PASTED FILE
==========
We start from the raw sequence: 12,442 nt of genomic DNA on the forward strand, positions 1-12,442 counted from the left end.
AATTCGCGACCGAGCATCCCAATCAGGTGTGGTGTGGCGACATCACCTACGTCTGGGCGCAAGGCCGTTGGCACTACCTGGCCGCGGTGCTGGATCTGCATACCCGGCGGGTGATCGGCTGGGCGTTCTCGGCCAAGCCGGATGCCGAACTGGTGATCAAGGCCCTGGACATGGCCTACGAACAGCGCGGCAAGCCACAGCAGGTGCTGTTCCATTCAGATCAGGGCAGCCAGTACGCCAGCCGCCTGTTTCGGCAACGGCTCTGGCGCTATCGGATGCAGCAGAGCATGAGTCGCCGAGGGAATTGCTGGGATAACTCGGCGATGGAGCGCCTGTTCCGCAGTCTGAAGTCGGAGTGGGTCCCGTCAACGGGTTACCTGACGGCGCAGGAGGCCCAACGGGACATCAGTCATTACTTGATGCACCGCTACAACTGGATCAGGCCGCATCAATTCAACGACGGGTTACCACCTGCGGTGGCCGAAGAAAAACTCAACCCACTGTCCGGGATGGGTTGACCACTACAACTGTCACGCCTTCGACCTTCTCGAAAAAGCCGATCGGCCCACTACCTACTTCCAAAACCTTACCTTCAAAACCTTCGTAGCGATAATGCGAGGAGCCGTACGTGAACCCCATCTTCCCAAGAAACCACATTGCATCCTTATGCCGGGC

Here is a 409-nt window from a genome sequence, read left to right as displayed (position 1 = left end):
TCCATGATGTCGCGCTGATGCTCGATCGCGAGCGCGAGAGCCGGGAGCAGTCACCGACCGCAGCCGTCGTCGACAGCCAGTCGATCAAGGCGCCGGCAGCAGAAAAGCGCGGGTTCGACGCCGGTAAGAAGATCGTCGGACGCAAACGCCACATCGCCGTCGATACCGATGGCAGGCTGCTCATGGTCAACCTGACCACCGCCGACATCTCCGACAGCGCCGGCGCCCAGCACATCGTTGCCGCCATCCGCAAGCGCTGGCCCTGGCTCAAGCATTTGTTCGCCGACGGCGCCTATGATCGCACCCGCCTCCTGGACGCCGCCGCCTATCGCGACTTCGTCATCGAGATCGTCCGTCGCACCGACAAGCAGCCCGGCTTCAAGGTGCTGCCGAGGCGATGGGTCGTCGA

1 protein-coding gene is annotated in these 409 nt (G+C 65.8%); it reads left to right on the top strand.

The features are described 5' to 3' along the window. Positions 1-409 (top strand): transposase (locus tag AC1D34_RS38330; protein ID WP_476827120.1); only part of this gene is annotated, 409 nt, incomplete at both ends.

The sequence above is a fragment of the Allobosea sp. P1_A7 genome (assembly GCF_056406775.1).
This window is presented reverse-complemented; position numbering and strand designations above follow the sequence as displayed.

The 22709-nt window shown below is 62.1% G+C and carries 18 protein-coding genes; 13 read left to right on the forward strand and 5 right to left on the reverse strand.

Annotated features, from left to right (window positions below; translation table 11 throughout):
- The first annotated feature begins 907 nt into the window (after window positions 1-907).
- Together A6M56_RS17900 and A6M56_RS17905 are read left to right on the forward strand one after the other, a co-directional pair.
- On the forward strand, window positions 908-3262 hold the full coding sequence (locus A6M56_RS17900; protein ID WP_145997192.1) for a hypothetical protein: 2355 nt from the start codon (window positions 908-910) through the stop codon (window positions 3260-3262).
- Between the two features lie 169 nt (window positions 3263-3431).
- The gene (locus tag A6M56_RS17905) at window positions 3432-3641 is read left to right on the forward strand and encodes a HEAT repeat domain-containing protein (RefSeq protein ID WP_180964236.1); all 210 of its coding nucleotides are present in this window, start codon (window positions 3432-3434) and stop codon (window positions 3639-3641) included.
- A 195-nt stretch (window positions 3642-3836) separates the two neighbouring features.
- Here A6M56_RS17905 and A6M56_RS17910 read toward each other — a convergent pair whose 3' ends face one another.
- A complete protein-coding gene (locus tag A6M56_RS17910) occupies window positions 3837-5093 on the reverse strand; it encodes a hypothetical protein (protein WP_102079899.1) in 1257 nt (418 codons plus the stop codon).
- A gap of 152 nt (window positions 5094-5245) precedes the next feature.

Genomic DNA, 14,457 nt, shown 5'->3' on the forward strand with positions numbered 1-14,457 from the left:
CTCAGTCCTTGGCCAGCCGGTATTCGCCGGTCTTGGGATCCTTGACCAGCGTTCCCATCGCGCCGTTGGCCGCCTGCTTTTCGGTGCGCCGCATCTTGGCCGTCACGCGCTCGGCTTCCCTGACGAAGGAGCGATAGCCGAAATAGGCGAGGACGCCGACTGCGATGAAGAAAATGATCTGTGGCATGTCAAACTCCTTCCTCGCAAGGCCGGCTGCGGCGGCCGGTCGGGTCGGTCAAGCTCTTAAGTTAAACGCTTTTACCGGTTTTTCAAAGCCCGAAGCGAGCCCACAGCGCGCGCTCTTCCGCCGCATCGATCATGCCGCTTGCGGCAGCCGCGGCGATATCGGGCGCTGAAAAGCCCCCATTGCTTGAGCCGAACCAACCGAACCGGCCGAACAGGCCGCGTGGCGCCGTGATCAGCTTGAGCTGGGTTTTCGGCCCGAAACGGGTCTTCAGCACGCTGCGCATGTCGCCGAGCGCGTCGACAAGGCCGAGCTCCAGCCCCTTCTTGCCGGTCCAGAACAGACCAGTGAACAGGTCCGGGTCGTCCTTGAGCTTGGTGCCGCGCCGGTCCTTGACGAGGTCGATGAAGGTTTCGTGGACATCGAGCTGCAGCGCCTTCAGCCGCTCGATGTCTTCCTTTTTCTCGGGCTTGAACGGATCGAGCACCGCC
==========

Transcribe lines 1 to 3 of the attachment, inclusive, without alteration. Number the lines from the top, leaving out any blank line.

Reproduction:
We start from the raw sequence: 12,442 nt of genomic DNA on the forward strand, positions 1-12,442 counted from the left end.
AATTCGCGACCGAGCATCCCAATCAGGTGTGGTGTGGCGACATCACCTACGTCTGGGCGCAAGGCCGTTGGCACTACCTGGCCGCGGTGCTGGATCTGCATACCCGGCGGGTGATCGGCTGGGCGTTCTCGGCCAAGCCGGATGCCGAACTGGTGATCAAGGCCCTGGACATGGCCTACGAACAGCGCGGCAAGCCACAGCAGGTGCTGTTCCATTCAGATCAGGGCAGCCAGTACGCCAGCCGCCTGTTTCGGCAACGGCTCTGGCGCTATCGGATGCAGCAGAGCATGAGTCGCCGAGGGAATTGCTGGGATAACTCGGCGATGGAGCGCCTGTTCCGCAGTCTGAAGTCGGAGTGGGTCCCGTCAACGGGTTACCTGACGGCGCAGGAGGCCCAACGGGACATCAGTCATTACTTGATGCACCGCTACAACTGGATCAGGCCGCATCAATTCAACGACGGGTTACCACCTGCGGTGGCCGAAGAAAAACTCAACCCACTGTCCGGGATGGGTTGACCACTACAACTGTCACGCCTTCGACCTTCTCGAAAAAGCCGATCGGCCCACTACCTACTTCCAAAACCTTACCTTCAAAACCTTCGTAGCGATAATGCGAGGAGCCGTACGTGAACCCCATCTTCCCAAGAAACCACATTGCATCCTTATGCCGGGC

Here is a 409-nt window from a genome sequence, read left to right as displayed (position 1 = left end):